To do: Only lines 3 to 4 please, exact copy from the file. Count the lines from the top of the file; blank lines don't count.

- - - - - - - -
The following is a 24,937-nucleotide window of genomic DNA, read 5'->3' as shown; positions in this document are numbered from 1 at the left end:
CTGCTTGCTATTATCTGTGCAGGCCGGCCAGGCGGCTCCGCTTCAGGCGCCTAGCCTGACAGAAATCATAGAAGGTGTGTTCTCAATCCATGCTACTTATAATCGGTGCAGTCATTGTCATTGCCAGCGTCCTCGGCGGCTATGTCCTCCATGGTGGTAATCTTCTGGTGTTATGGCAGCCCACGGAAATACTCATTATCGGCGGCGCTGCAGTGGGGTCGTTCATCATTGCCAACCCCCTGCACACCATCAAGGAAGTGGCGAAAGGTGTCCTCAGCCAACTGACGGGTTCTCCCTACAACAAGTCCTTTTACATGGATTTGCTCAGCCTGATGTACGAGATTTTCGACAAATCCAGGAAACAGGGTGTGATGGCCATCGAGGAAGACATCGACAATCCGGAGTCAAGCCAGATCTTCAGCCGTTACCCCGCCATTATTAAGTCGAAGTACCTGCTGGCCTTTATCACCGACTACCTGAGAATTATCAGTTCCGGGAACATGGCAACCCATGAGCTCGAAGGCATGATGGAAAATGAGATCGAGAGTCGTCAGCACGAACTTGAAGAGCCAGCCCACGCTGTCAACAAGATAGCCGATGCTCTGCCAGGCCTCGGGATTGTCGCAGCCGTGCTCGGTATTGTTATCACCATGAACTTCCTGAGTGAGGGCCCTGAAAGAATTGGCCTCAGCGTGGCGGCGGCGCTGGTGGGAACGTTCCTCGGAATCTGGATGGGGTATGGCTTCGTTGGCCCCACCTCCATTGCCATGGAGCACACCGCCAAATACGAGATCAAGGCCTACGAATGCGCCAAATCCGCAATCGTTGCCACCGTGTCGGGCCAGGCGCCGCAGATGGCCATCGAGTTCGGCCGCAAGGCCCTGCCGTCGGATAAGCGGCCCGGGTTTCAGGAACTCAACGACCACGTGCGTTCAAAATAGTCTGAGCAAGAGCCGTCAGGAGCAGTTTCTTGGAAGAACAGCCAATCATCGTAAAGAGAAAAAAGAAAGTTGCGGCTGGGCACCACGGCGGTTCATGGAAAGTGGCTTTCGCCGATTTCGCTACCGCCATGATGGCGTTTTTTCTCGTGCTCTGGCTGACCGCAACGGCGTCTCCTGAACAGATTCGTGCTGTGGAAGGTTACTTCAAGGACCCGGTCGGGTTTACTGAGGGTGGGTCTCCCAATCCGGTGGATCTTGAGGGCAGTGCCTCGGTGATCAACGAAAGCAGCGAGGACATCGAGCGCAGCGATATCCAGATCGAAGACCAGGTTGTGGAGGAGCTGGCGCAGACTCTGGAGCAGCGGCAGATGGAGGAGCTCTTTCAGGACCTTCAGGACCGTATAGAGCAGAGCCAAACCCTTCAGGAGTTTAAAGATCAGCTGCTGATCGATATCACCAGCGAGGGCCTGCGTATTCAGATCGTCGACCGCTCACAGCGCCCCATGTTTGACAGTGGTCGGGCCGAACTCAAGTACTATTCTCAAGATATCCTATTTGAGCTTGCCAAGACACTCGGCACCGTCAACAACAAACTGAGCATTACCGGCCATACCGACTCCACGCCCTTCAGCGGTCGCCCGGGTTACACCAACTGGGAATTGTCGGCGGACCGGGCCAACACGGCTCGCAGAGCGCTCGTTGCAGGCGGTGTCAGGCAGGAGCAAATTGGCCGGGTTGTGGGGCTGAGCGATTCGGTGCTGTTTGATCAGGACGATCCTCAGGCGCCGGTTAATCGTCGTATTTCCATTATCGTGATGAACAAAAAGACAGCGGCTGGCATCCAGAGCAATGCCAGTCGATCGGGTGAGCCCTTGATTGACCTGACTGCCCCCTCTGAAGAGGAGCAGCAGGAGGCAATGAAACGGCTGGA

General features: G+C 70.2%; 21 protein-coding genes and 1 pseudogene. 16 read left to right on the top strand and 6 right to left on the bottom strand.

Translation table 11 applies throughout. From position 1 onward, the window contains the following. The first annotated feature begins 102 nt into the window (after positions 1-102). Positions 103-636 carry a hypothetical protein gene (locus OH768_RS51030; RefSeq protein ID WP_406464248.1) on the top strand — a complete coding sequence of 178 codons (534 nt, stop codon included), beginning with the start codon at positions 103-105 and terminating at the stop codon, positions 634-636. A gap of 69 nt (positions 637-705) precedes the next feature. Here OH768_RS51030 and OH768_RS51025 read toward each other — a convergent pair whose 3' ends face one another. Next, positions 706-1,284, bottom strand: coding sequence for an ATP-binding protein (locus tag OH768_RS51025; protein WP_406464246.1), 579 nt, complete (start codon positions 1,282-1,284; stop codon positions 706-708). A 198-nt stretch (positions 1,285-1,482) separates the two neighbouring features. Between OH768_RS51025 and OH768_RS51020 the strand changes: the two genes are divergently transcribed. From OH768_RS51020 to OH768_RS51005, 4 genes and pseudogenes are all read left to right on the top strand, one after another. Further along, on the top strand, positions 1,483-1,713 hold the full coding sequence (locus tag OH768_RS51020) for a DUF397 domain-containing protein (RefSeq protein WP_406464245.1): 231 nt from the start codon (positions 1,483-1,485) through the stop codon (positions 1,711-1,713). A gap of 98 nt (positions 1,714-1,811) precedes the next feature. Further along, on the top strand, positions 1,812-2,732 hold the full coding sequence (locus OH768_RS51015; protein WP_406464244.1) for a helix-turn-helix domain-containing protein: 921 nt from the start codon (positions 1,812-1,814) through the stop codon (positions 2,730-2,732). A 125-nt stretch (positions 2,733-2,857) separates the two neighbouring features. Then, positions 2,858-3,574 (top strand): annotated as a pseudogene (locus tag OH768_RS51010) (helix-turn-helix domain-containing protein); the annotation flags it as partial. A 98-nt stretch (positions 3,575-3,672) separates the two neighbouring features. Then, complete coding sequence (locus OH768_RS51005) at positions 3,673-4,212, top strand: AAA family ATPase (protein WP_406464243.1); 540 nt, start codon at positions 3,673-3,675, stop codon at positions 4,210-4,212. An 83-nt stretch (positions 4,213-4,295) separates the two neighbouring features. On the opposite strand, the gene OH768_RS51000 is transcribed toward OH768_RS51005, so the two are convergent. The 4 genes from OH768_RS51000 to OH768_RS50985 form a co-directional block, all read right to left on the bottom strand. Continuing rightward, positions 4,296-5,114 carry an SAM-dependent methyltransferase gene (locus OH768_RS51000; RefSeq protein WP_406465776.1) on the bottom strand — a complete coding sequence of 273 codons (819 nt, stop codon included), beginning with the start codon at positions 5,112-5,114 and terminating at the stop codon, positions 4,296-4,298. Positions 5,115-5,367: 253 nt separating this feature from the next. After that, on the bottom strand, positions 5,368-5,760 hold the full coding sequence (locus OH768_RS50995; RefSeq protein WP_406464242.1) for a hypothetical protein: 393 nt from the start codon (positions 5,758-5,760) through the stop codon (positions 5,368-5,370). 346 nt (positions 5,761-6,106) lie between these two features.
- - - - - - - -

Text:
General features: G+C 70.2%; 21 protein-coding genes and 1 pseudogene. 16 read left to right on the top strand and 6 right to left on the bottom strand.

Translation table 11 applies throughout. From position 1 onward, the window contains the following. The first annotated feature begins 102 nt into the window (after positions 1-102). Positions 103-636 carry a hypothetical protein gene (locus OH768_RS51030; RefSeq protein ID WP_406464248.1) on the top strand — a complete coding sequence of 178 codons (534 nt, stop codon included), beginning with the start codon at positions 103-105 and terminating at the stop codon, positions 634-636. A gap of 69 nt (positions 637-705) precedes the next feature. Here OH768_RS51030 and OH768_RS51025 read toward each other — a convergent pair whose 3' ends face one another. Next, positions 706-1,284, bottom strand: coding sequence for an ATP-binding protein (locus tag OH768_RS51025; protein WP_406464246.1), 579 nt, complete (start codon positions 1,282-1,284; stop codon positions 706-708). A 198-nt stretch (positions 1,285-1,482) separates the two neighbouring features. Between OH768_RS51025 and OH768_RS51020 the strand changes: the two genes are divergently transcribed. From OH768_RS51020 to OH768_RS51005, 4 genes and pseudogenes are all read left to right on the top strand, one after another. Further along, on the top strand, positions 1,483-1,713 hold the full coding sequence (locus tag OH768_RS51020) for a DUF397 domain-containing protein (RefSeq protein WP_406464245.1): 231 nt from the start codon (positions 1,483-1,485) through the stop codon (positions 1,711-1,713). A gap of 98 nt (positions 1,714-1,811) precedes the next feature. Further along, on the top strand, positions 1,812-2,732 hold the full coding sequence (locus OH768_RS51015; protein WP_406464244.1) for a helix-turn-helix domain-containing protein: 921 nt from the start codon (positions 1,812-1,814) through the stop codon (positions 2,730-2,732). A 125-nt stretch (positions 2,733-2,857) separates the two neighbouring features. Then, positions 2,858-3,574 (top strand): annotated as a pseudogene (locus tag OH768_RS51010) (helix-turn-helix domain-containing protein); the annotation flags it as partial. A 98-nt stretch (positions 3,575-3,672) separates the two neighbouring features. Then, complete coding sequence (locus OH768_RS51005) at positions 3,673-4,212, top strand: AAA family ATPase (protein WP_406464243.1); 540 nt, start codon at positions 3,673-3,675, stop codon at positions 4,210-4,212. An 83-nt stretch (positions 4,213-4,295) separates the two neighbouring features. On the opposite strand, the gene OH768_RS51000 is transcribed toward OH768_RS51005, so the two are convergent. The 4 genes from OH768_RS51000 to OH768_RS50985 form a co-directional block, all read right to left on the bottom strand. Continuing rightward, positions 4,296-5,114 carry an SAM-dependent methyltransferase gene (locus OH768_RS51000; RefSeq protein WP_406465776.1) on the bottom strand — a complete coding sequence of 273 codons (819 nt, stop codon included), beginning with the start codon at positions 5,112-5,114 and terminating at the stop codon, positions 4,296-4,298. Positions 5,115-5,367: 253 nt separating this feature from the next. After that, on the bottom strand, positions 5,368-5,760 hold the full coding sequence (locus OH768_RS50995; RefSeq protein WP_406464242.1) for a hypothetical protein: 393 nt from the start codon (positions 5,758-5,760) through the stop codon (positions 5,368-5,370). 346 nt (positions 5,761-6,106) lie between these two features.